AKP Phnom Penh, May 23, 2018 –Cambodian Prime Minister Samdech Akka Moha Sena Padei Techo Hun Sen this morning appealed to the youth to pay attention to HIV/AIDS due to possible recurrence of this epidemic.
“You should have a blood test before your marriage,” said Samdech Techo Hun Sen while visiting nearly 20,000 workers and employees from 17 factories and enterprises in Chbar Mon city of Kampong Speu province.
The Premier also advised all young men and women to be faithful to their partner to avoid the HIV infection.
A new UNAIDS report on the global HIV epidemic found out that 57,000 of Cambodian living with HIV are accessing antiretroviral therapy in Cambodia, which is 80% of all people estimated to be living with HIV. This is more people than ever before and the highest HIV treatment coverage for Asia and the Pacific. It is a huge achievement for a country, which had one of the fastest-growing AIDS epidemics in the region 20 years ago.
According to the National AIDS Authority, the treatment scale up is due to the political leadership and commitment of the government of Cambodia which has made ending AIDS a top public health priority. The government has decentralised HIV services which are now available even in remote rural areas.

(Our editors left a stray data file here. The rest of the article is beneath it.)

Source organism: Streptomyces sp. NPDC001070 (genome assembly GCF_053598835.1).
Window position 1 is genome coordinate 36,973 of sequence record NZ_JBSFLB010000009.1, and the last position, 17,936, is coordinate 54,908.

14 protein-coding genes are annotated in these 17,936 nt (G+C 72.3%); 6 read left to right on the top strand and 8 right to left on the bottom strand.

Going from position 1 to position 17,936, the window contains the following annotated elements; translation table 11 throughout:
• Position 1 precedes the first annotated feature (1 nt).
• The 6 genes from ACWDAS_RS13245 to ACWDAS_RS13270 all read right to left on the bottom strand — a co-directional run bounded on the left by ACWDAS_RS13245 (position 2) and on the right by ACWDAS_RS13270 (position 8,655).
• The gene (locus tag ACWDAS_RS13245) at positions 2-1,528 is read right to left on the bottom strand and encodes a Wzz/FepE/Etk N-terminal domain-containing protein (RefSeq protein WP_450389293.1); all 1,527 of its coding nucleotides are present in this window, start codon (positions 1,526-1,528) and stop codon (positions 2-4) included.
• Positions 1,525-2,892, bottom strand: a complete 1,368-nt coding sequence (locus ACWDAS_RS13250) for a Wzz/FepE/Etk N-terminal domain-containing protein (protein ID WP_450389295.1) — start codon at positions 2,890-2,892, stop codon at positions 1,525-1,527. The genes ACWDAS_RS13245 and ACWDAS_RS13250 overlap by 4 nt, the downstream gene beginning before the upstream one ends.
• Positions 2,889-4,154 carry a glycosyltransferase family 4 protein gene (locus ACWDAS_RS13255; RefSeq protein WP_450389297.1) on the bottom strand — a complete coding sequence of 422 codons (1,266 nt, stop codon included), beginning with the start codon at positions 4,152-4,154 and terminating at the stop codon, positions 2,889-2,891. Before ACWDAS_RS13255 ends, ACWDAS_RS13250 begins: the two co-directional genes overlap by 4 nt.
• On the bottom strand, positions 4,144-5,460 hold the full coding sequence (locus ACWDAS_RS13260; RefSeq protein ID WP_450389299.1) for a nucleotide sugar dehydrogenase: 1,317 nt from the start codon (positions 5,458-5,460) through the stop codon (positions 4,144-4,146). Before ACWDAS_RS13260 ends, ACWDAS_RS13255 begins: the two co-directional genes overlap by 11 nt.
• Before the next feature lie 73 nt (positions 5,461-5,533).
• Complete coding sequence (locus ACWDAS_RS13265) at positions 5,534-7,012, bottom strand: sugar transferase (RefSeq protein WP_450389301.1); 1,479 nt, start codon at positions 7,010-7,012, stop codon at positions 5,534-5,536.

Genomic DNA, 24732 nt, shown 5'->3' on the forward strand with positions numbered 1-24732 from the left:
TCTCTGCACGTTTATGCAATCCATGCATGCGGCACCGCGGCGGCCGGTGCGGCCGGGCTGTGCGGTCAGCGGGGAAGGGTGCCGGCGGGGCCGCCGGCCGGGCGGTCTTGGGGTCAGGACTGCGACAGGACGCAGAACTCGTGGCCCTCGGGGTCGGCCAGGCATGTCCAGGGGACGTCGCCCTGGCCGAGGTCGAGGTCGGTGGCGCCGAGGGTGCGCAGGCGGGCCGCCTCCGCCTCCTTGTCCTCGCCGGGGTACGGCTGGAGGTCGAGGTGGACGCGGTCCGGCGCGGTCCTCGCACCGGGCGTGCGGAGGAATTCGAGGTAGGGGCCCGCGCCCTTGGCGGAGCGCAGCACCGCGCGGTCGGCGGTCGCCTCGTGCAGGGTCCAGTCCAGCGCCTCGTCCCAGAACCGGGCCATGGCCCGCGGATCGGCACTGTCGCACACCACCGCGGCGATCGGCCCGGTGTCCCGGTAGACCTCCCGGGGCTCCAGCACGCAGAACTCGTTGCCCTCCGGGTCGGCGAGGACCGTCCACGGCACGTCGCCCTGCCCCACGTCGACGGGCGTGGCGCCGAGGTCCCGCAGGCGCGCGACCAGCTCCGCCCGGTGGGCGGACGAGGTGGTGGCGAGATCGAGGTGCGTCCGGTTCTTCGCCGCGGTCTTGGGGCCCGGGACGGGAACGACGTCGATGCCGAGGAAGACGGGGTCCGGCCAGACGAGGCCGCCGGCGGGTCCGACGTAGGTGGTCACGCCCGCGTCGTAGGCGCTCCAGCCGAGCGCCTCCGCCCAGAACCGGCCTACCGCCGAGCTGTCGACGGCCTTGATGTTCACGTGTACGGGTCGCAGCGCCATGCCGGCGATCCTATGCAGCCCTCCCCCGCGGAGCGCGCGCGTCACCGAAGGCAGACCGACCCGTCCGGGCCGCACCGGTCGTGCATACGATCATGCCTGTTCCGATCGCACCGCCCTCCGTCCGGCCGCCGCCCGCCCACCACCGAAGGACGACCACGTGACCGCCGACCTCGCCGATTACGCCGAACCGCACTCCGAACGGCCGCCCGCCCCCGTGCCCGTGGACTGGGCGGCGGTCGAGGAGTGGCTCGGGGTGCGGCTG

Cambodia is one of only seven countries worldwide to have already achieved the 90-90-90 targets (90% of people knowing their HIV status, 90% of people who know their status accessing treatment and 90% of people on treatment being virally suppressed) which translates into 73 percent of all people living with HIV being virally suppressed (that means that their viral load it is almost undetectable and the likelihood of onward HIV transmission is minimal).
The 90-90-90 targets are included in the country’s national HIV strategy for 2016-2020. With technical assistance from the United States President’s Emergency Plan for AIDS Relief, UNAIDS and the World Health Organisation, Cambodia is undertaking a comprehensive effort to strengthen its national HIV strategic information system and link all HIV-related databases within a single system. This enhanced data system will play a key role in identifying and closing gaps in testing and treatment and ensure progress toward reaching the national goal of ending AIDS as a public health threat by 2025, five years earlier than the target in the 2030 Agenda for Sustainable Development.
By Khan Sophirom